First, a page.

Legislature(1995 - 1996)

03/27/1995 02:30 PM JUD

Audio Topic
* first hearing in first committee of referral
+ teleconferenced
= bill was previously heard/scheduled
 HB 201 - PRISONER LITIGATION AND APPEALS                                    
 Number 400                                                                    
 LAURIE OTTO, Deputy Attorney General, Criminal Division, Department           
 of Law, described HB 201.  One of the things that the Governor                
 asked when he first took office is for everyone to look at their              
 future budgets.  One thing in the Criminal Division Budget, is a              
 growing number of Corrections' lawyers that work for the Department           
 of Law.  Over the last four years, there has been a 20 percent                
 growth rate in the number of civil cases being filed against the              
 state by prisoners.  Alaskan prisoners litigate at a tremendously             
 high rate.  Many times, prisoners litigate just for something to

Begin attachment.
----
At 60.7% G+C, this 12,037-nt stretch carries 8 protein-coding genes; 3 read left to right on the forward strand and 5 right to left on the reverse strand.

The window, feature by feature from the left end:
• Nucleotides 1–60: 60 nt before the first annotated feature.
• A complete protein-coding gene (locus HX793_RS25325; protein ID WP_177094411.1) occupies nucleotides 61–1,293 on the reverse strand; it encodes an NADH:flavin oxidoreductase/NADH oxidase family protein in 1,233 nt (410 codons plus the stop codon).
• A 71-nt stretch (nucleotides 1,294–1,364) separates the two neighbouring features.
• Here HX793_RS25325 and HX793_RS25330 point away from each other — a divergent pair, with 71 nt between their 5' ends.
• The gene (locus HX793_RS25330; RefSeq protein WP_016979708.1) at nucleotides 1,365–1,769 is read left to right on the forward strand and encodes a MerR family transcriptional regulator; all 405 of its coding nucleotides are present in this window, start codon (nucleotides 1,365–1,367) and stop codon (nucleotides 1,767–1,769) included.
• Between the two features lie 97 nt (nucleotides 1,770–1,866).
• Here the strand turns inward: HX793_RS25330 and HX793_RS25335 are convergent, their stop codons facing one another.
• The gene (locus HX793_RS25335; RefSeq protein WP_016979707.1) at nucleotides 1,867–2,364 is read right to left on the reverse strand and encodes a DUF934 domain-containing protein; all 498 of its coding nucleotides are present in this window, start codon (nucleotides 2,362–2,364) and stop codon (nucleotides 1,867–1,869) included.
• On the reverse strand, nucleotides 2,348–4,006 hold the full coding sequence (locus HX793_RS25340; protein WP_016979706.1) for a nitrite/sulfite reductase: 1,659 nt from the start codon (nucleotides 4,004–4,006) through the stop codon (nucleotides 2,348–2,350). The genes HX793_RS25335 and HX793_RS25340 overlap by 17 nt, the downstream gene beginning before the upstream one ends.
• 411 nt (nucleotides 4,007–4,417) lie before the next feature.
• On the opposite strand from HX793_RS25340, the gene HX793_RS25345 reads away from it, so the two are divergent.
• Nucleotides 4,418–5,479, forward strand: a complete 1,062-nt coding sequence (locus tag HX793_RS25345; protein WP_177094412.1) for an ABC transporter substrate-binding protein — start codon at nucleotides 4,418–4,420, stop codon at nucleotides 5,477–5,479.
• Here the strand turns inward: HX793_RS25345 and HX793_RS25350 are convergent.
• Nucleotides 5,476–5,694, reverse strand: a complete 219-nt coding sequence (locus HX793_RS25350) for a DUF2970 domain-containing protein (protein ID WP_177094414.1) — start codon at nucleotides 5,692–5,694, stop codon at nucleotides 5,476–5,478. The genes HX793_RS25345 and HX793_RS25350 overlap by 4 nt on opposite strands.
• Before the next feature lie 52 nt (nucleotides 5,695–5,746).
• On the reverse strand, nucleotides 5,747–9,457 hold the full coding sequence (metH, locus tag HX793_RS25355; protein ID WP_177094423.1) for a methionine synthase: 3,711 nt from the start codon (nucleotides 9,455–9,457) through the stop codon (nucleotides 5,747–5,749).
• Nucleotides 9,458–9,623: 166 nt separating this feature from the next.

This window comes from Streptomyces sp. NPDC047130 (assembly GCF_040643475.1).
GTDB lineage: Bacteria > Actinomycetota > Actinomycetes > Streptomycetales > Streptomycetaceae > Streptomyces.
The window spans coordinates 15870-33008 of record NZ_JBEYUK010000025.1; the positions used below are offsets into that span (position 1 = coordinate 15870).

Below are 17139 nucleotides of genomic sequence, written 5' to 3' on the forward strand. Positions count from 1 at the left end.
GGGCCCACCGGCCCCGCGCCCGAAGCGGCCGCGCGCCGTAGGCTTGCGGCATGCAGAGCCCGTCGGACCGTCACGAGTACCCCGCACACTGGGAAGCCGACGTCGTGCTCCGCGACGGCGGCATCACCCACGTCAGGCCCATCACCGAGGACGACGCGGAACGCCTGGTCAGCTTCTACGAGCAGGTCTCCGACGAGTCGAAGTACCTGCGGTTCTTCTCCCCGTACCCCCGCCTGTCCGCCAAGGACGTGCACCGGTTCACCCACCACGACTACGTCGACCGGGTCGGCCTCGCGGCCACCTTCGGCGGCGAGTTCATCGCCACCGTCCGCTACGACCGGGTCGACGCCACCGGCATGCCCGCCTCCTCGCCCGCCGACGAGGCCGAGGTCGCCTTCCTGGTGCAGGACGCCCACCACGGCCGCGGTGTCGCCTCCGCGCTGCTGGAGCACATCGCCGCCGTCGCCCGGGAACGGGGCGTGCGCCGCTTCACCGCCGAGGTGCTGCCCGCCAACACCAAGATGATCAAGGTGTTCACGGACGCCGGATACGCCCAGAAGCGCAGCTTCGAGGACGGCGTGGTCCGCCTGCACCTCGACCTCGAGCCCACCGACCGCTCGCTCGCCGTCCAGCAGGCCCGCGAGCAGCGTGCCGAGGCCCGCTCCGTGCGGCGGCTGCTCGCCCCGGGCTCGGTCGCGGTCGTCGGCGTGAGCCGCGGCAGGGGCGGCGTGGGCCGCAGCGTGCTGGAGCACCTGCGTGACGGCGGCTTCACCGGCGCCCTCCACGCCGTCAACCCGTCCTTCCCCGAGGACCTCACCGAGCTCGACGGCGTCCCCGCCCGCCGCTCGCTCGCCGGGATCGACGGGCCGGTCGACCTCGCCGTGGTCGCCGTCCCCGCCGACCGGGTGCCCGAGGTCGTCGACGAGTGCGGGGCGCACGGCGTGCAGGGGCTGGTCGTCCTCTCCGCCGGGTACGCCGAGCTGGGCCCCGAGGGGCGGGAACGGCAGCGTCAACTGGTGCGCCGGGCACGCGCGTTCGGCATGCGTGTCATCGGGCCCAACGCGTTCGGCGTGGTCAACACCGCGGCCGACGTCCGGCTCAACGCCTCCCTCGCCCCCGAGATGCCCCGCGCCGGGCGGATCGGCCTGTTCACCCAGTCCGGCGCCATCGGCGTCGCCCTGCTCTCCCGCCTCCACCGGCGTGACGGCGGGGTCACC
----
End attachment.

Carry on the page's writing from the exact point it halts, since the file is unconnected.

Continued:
spend their time on and to get back at the people who are                     
 imprisoning them.  One of the things that has been successful in              
 other states is requiring prisoners to pay partial filing fees.               
 New York's prisoner litigation rate has dropped in half since they            
 established this requirement.  Right now, most prisoners are pretty           
 much exempt from paying filing fees because they are considered               
 indigent in most cases.  So they can file a civil action without              
 any immediate cost or any ultimate financial risk.  If you or I               
 file a civil suit, we have to pay a filing fee, and we are                    
 potentially liable for the other side's attorney's fees if we lose.           
 That is not a realistic possibility if you are talking about a                
 prisoner.  So what we did, is say that if you are in prison and do            
 not have the $100 filing fee, you have to pay essentially 20                  
 percent of the average six month balance in your inmate account.              
 So if the average monthly balance over a six month period is $5,              
 you have to pay $1; if it is $100, you have to pay $20.  You have             
 to pay SOMETHING in order to get a case filed in court.  Also, if             
 you are paying less than full filing fees, the bill would require             
 the court to make a finding not after an investigation, but just              
 based on the pleadings before the court, that it is not malicious,            
 frivolous, or brought in bad faith, so that there is an initial               
 screening step that the court has to take in accepting a case where